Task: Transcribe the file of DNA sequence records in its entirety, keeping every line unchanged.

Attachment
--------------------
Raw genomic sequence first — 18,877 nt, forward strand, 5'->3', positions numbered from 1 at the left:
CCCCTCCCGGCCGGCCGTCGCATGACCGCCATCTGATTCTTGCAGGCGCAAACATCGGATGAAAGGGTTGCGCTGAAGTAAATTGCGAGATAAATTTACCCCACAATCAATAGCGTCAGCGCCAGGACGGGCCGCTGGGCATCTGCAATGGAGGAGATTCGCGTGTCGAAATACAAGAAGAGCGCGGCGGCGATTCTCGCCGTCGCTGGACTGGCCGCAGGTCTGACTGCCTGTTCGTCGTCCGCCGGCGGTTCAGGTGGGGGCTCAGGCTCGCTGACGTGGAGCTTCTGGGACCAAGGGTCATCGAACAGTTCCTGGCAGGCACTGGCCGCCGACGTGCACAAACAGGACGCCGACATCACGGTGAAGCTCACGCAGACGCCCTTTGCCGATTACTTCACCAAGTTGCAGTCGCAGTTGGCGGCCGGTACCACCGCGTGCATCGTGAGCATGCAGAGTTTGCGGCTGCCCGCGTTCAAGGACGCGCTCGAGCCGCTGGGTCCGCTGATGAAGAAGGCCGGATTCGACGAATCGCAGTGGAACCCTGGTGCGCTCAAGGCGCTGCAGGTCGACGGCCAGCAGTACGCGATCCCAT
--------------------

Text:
Raw genomic sequence first — 18,877 nt, forward strand, 5'->3', positions numbered from 1 at the left:
CCCCTCCCGGCCGGCCGTCGCATGACCGCCATCTGATTCTTGCAGGCGCAAACATCGGATGAAAGGGTTGCGCTGAAGTAAATTGCGAGATAAATTTACCCCACAATCAATAGCGTCAGCGCCAGGACGGGCCGCTGGGCATCTGCAATGGAGGAGATTCGCGTGTCGAAATACAAGAAGAGCGCGGCGGCGATTCTCGCCGTCGCTGGACTGGCCGCAGGTCTGACTGCCTGTTCGTCGTCCGCCGGCGGTTCAGGTGGGGGCTCAGGCTCGCTGACGTGGAGCTTCTGGGACCAAGGGTCATCGAACAGTTCCTGGCAGGCACTGGCCGCCGACGTGCACAAACAGGACGCCGACATCACGGTGAAGCTCACGCAGACGCCCTTTGCCGATTACTTCACCAAGTTGCAGTCGCAGTTGGCGGCCGGTACCACCGCGTGCATCGTGAGCATGCAGAGTTTGCGGCTGCCCGCGTTCAAGGACGCGCTCGAGCCGCTGGGTCCGCTGATGAAGAAGGCCGGATTCGACGAATCGCAGTGGAACCCTGGTGCGCTCAAGGCGCTGCAGGTCGACGGCCAGCAGTACGCGATCCCAT